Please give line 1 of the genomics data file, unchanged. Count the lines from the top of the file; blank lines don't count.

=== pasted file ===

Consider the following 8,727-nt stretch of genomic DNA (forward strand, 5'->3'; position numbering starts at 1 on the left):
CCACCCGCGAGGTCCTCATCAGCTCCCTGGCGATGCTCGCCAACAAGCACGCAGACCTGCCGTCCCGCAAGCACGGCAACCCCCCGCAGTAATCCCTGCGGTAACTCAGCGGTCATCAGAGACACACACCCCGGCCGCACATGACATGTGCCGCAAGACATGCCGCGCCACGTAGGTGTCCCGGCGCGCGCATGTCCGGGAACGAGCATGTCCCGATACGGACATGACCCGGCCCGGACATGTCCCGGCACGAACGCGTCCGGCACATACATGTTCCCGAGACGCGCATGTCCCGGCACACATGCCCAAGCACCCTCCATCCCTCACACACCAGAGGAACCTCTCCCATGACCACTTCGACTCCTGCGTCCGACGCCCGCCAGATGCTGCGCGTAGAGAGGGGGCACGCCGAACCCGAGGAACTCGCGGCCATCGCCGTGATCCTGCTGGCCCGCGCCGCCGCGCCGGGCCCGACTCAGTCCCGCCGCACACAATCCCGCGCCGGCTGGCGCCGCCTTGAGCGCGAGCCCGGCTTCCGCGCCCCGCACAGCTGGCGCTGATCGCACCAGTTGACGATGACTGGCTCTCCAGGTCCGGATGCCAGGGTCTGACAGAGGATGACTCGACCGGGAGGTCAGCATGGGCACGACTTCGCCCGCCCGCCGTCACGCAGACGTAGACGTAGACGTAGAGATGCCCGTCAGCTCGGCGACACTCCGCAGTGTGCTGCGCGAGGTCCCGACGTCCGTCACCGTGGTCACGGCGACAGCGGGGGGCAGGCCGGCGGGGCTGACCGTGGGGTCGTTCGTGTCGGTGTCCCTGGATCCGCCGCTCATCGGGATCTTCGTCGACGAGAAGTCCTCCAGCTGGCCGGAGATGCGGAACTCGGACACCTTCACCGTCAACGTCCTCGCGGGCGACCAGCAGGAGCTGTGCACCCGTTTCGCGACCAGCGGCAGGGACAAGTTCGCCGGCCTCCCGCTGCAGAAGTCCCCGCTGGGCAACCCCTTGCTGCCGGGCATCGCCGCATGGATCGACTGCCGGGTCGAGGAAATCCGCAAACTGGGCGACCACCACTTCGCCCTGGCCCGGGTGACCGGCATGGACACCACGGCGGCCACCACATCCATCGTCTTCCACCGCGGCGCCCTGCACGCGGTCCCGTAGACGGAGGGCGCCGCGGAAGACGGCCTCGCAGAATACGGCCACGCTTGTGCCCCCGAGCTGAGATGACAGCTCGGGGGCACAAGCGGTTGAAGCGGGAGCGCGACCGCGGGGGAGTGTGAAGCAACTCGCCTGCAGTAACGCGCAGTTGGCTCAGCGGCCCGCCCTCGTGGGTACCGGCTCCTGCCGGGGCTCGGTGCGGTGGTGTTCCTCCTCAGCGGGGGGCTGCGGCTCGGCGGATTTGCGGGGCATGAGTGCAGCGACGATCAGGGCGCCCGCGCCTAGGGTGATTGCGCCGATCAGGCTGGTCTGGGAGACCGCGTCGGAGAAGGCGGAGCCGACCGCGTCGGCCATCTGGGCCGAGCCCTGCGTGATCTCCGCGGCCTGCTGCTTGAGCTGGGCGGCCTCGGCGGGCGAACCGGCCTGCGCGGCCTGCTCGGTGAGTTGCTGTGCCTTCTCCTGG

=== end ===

Consider the following 8,727-nt stretch of genomic DNA (forward strand, 5'->3'; position numbering starts at 1 on the left):